Members of the Fresh Creek Civic Association (FCCA) held a virtual meeting on Saturday afternoon, January 28th to discuss a number of issues, many of which pertained to their primary mission of improving storm resiliency in the neighborhood. After being hit particularly hard by Superstorm Sandy in 2012, and discovering how vastly unprepared the government was to respond to such a weather emergency, members of the group took it upon themselves to advocate for change. Even after a decade of hard work, the group’s efforts are far from over.
FCCA President Maria Garrett said that she and other members of the group had attended a variety of meetings and listening sessions related to improving flood mitigation over the past few months and agreed that more needs to be done in the Fresh Creek area. She explained that there is an abundance of funding being allocated to coastal protection on both the Federal and State levels and how imperative it is that the community be involved in deciding how that money should be spent to ensure the neighborhood is not passed over.
After doing her own research, Garrett said that simply building structures like retaining walls may not be not enough to solve the issue of flooding entirely, as they can impede water recession in some areas. She discussed the benefits of an erosion prevention technique called riprap, which is rock wall installed at the shoreline, further fortified by plants and vegetation, and said she is trying to find out what a project like that would cost. Assemblywoman Nikki Lucas, who was in attendance, pledged to work with the civic to request funding for an environmental study of the area to find out exactly what could be done to improve the situation.
There was also discussion of the expansion of the Canarsie Library, located at 1580 Rockaway Parkway, which serves an extensive number of students from the neighborhood, especially those who attend the Canarsie Educational Campus. A member explained that after conducting a building study, it was determined that the structure could not hold an additional floor, and would be demolished, so that an entirely new, taller building could be erected in its place.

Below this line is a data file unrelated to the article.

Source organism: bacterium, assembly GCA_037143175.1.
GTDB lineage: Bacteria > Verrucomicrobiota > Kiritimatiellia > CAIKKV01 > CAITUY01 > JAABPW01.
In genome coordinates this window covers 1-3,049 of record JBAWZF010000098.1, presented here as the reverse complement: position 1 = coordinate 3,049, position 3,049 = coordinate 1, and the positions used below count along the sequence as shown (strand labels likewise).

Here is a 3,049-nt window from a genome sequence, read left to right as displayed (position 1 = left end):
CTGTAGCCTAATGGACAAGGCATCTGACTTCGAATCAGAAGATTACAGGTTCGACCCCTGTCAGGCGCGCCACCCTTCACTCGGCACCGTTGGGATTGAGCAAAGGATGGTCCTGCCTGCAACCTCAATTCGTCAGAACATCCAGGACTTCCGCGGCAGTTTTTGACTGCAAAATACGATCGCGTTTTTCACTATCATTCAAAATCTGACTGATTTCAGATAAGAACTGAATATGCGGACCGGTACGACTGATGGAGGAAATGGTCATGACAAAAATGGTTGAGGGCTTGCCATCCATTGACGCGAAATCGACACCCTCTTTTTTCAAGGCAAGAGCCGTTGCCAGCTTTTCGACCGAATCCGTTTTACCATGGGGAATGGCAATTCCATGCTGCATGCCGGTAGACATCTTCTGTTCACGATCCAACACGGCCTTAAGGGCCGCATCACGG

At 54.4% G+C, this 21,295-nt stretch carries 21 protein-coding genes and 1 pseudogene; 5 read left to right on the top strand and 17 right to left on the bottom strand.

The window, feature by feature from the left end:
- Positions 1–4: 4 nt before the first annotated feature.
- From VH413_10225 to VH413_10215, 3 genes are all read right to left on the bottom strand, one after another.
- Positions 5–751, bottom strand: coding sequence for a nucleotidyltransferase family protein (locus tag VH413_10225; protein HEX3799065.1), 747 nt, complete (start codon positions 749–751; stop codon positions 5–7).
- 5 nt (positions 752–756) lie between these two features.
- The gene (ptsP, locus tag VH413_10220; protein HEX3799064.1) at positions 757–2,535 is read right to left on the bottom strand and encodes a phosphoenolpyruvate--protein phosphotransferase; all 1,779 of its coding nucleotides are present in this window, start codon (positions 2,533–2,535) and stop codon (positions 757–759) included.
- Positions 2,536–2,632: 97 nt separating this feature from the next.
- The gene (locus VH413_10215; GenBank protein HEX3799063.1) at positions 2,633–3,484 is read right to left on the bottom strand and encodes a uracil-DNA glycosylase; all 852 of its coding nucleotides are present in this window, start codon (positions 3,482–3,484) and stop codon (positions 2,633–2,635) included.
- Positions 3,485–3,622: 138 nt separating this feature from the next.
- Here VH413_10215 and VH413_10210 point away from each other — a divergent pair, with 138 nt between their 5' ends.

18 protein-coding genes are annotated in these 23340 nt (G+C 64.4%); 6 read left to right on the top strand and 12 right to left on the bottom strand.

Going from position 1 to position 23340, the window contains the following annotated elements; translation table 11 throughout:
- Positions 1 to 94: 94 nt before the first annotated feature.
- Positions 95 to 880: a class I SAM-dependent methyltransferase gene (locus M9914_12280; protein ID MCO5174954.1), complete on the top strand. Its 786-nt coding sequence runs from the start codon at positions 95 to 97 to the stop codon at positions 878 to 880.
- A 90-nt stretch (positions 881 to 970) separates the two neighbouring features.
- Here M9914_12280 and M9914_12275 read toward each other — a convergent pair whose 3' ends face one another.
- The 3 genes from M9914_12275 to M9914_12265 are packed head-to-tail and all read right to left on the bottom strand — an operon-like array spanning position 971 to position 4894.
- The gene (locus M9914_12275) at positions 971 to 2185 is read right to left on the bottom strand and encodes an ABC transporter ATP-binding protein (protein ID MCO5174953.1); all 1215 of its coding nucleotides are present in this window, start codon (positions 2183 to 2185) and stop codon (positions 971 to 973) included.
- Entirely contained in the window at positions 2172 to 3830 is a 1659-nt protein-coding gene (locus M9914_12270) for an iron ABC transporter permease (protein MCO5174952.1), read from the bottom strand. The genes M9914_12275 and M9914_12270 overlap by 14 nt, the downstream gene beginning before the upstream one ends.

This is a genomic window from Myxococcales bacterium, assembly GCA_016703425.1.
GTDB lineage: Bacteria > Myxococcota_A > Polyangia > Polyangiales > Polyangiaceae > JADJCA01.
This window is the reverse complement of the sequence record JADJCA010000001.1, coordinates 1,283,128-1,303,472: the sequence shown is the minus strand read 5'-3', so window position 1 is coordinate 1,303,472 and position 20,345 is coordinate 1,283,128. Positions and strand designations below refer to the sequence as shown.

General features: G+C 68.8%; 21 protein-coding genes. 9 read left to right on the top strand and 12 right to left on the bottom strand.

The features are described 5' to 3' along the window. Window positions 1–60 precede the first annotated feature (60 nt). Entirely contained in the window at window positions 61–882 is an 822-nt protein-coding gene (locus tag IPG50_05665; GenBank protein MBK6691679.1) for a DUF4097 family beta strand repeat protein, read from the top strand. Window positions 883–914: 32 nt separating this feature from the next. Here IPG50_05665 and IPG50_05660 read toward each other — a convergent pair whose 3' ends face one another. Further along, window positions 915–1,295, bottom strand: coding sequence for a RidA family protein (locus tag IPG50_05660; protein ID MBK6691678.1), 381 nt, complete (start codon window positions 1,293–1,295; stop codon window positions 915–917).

Another member said that she and her neighbors would love to see the B103 Express Bus route extended farther to serve residents on East 108th Street, who have some long blocks to walk if they disembark at the last stop. She also explained that those living in the Fresh Creek area, who rely on public transportation, have difficulty reaching the Gateway Center shopping area and would greatly benefit if the B103 had a stop there as well. A member offered to do a walk-through or drive-by with Lucas, so she could get a visual of the situation, to which she was receptive.
Also discussed were concerns about the proliferation of smoke shops in the neighborhood and how the oversaturation may have a negative impact upon the younger generation. Lucas said that her staff would look into it and prepare a report that they could bring back to the civic. She said that members should keep in mind, however, that these new shops provide economic opportunity and create jobs for local residents and that they must understand that Cannabis is a real and growing industry for which there is a great demand.
The next meeting of the FCCA will be held on Saturday afternoon, February 25th.